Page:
For A Long, Eternal Fall we wanted to write shorter songs and to be very careful about its structures. We wanted the record to sound more “straight forward” but in the same time we wanted to keep all that crazyness, with a progressive touch. It’s pretty challenging to have all this in shorter songs. But when I heard our previous L.P I can tell we succeeded and it’s very rewarding.

A Long, Eternal Fall sounds very loud, how did the recording process go?

As usual , we recorded everything live, all together in the studio, and very fast, in less than 6 days.

We really like the way we sound when playing live, we like to hear the natural sound out of our amps. We worked a lot on it. And that’s why we want to find this particular sound on our records.

What is the story behind the cover?

The cover follows the concept behind the lyrics. It comes from a quote of Emile Cioran: “Time is shut, unreachable.” We wanted to keep our visual gimmicks: black and white photos with just a colour added on it. “Time is marching on ruins.” We sent this sentence to Peggy Le Guern, a great artist we absolutely wanted to work with. We asked her to draw a huge clock in it’s very particular way.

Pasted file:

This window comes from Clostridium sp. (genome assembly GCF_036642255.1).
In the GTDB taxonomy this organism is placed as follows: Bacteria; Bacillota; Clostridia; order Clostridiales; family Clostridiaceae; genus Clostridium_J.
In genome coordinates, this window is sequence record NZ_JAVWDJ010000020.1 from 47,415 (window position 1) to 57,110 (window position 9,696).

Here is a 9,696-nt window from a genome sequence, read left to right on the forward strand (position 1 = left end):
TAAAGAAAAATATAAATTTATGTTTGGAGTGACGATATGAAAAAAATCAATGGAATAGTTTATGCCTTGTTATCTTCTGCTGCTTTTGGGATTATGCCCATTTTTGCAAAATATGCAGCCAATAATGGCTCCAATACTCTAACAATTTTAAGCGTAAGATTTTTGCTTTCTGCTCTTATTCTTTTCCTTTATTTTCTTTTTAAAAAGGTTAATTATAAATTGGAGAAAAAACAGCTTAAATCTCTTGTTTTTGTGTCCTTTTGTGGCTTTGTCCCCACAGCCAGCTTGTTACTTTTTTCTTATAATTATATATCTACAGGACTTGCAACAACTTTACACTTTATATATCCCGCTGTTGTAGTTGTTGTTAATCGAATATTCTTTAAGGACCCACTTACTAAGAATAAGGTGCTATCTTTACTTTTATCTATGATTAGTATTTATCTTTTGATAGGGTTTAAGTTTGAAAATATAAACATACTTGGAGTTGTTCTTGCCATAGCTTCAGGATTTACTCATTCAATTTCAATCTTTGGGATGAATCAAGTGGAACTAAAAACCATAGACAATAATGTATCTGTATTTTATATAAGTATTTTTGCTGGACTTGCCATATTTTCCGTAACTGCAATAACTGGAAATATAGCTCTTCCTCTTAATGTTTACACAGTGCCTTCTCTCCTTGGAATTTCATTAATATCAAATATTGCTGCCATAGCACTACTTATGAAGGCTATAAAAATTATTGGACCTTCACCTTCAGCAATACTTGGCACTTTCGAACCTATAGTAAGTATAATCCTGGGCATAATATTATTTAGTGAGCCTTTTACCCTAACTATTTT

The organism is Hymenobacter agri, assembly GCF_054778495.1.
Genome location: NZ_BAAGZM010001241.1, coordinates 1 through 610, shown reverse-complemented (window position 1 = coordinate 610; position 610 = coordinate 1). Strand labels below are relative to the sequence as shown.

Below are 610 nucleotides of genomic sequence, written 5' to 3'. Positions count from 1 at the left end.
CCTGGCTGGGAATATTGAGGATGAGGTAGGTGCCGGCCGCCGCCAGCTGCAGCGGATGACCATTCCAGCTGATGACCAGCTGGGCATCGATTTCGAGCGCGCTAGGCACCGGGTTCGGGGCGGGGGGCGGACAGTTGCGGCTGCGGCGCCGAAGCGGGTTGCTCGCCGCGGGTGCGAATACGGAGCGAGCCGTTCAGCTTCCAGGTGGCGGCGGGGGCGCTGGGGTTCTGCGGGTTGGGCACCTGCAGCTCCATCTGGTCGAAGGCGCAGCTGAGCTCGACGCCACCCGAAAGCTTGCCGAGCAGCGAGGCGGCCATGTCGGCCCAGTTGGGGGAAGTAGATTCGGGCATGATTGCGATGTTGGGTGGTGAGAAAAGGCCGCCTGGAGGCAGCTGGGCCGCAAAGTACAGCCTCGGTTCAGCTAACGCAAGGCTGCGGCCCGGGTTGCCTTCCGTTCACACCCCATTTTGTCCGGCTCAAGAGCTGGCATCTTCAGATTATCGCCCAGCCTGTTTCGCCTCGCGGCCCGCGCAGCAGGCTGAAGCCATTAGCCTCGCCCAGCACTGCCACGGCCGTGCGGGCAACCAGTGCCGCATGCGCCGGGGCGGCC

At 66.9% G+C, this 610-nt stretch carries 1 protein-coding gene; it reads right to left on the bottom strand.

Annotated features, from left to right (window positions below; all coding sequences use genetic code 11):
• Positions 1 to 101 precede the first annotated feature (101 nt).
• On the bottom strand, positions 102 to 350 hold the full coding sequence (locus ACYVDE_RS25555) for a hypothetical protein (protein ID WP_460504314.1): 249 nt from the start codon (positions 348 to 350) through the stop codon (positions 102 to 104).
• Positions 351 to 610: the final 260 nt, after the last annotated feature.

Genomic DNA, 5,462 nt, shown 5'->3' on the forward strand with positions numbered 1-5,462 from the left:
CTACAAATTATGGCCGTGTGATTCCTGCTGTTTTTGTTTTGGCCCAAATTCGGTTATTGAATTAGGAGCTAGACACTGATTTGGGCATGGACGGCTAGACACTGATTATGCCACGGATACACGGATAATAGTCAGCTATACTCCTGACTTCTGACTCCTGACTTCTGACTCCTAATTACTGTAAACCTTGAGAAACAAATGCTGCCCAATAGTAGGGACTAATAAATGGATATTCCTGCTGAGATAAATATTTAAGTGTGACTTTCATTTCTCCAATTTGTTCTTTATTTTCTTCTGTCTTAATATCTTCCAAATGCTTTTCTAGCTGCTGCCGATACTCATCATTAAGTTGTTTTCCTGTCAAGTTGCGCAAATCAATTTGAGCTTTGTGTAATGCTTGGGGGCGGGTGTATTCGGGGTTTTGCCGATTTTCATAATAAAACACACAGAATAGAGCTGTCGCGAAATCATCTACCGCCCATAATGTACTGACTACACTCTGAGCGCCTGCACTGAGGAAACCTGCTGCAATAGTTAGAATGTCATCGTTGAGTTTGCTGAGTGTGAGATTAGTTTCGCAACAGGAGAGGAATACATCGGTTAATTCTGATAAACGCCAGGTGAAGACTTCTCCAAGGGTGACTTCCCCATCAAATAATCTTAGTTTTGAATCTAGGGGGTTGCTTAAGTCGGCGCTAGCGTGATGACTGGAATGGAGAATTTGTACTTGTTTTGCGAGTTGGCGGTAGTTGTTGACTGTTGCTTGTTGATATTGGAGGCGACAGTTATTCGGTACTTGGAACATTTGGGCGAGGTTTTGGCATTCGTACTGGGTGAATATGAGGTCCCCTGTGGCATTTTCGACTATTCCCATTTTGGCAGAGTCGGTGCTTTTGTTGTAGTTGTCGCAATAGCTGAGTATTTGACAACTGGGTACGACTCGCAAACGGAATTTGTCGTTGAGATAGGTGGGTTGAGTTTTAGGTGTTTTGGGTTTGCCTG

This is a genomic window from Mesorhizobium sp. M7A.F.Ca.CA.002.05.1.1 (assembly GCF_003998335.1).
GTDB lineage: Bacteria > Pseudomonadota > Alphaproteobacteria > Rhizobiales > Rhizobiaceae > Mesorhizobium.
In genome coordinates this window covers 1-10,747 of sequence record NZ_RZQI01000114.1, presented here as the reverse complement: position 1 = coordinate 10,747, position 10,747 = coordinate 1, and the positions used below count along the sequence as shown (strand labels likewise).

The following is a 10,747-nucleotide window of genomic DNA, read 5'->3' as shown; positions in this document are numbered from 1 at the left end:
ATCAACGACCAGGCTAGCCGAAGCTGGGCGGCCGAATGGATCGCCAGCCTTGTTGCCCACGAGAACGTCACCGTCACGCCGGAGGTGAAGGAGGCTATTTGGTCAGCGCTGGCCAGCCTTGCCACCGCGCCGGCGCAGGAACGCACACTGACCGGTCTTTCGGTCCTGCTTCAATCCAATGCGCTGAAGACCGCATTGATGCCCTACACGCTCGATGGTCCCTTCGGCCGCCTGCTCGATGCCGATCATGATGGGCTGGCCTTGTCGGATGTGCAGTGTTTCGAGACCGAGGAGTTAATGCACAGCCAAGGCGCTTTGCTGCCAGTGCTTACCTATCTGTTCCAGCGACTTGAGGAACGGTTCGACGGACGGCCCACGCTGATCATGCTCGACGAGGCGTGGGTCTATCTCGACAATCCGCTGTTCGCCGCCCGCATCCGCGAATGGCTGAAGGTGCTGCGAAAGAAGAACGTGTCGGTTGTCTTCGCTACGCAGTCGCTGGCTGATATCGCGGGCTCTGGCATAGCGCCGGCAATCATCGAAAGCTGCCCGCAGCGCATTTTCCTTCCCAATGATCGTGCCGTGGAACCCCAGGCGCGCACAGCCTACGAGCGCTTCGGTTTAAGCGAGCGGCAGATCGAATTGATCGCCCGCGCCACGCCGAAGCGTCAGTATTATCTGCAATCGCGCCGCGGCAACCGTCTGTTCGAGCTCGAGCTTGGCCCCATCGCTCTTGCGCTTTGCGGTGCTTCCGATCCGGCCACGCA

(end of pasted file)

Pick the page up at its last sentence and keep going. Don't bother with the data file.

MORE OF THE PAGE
She finally added all the characters you can find on the cover.

It represents time as an unreachable mountain, with the human race trying to reach its top.

The tracks on A Long, Eternal Fall, don't have titles, only Roman numbers, what's the reason for doing so?

We also named the tracks like that on our three previous full lengths. As I said all our records are concept-albums, and you can find the same lyrics throughout the whole record. That’s why we don’t give particular names to our songs. And it’s a way as well to unify the record, we want the audience to listen to it in the chosen order.

Your music is very powerful and energetic, how do you bring this live and what does a Comity concert look like?

As I said before , the goal when we are recording is to capture the energy and intensity we deliver when playing live. So a good Comity gig sounds exactly like the record.